On Tuesday afternoon, 130 Grade 6 students from Ecole Lacombe Upper Elementary School (ELUES) graduated from the Drug Abuse Resistance Education (DARE) program.
The students graduated from the program in front of many parents, family members and community members. Several dignitaries, including two trustees from the Wolf Creek School Division and Lacombe Police Service Chief Steve Murray, were also in attendance to show their support of the students’ completion of the school-based drug prevention program.
DARE is taught by police officers to students at the Grade 5 or 6 level. The DARE officers partner with classroom teachers to build protective factors for children by providing information and social skills needed to live drug and violence free lives.
In this case, the 130 students completed the 10-week program under the watchful eye of Const. Glenn Ford of the Lacombe Police Service.
ELUES Assistant Principal Ian Wilson noted that a record number of parents and guests were seated in the gym to watch the graduation.
“It’s great to see the community involvement,” he said. “I know our amazing students will continue to do their part for the community.”
Const. Ford said the program is based on teaching the kids how to deal with peer pressure they will face when they get older.
“I know the group will be successful as they move on to junior high and as adults,” he said. Each student in the program wrote an essay about what they learned over the course and their commitment to living a drug-free life.
Brianna Erickson told the group how she learned about the side effects of drugs.
“They really can have a negative impact on your life,” she said. “DARE taught me how to make wise decisions in a peer pressure situation.”
Megan Carmichael also noted DARE helped the students prepare for the future and some of the challenges the students may meet.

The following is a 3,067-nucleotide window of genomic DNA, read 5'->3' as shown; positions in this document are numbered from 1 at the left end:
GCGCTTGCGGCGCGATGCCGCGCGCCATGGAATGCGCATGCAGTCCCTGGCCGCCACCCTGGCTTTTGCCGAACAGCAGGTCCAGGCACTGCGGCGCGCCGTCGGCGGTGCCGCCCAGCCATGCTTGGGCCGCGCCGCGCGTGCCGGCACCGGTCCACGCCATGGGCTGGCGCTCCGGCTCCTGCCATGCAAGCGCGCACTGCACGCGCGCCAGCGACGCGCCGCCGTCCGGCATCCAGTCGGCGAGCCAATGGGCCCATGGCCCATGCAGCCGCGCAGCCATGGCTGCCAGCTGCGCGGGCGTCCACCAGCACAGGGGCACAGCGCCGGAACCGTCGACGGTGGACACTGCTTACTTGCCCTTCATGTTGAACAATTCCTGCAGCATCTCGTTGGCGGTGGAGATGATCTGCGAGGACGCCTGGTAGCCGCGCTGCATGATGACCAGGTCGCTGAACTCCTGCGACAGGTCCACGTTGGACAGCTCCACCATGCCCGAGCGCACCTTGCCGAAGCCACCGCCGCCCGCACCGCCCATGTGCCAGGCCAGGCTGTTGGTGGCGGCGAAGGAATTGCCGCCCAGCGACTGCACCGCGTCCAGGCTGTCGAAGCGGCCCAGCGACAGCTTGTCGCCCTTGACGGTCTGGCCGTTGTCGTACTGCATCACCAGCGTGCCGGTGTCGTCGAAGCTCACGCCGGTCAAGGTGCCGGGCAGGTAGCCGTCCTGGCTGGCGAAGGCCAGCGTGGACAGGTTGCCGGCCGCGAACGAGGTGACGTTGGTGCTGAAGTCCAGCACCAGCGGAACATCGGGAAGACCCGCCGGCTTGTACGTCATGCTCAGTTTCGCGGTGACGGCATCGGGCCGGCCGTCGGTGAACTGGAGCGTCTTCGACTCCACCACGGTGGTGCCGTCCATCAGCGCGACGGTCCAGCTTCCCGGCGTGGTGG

“It gave me the skills to say no,” she said.
Taylor Shaw said she and her classmates learned a lot in DARE and that Const. Ford made it fun.
“Smoking is bad for your lungs,” she noted about the effects of using drugs. “Constable Ford also taught us how to get out of peer pressure situations. Now that I have taken the DARE course, I feel I am better equipped to deal with peer pressure situations as a teenager.”
Although he has overseen the graduation of many students from the program over the past three years, this was the last group Const. Ford saw graduate and was his last day as a school resource officer in Lacombe as he is moving on to another post.
“Just one of those essays makes it worth it for me as a police officer,” said Ford.
Chief Murray also acknowledged that the students worked hard over the past 10 weeks.
“It is an opportunity for an exchange of learning between students and the DARE officer,” he said of the benefits of the program. Murray added that the program is initiated through taxpayers’ dollars and that it can be seen as a valuable tool in future crime prevention as it invests in individuals and families to make good choices.
“It really makes our community stronger and creates less work for law enforcement,” he said. “It keeps that dialogue going and that’s what this is all about.”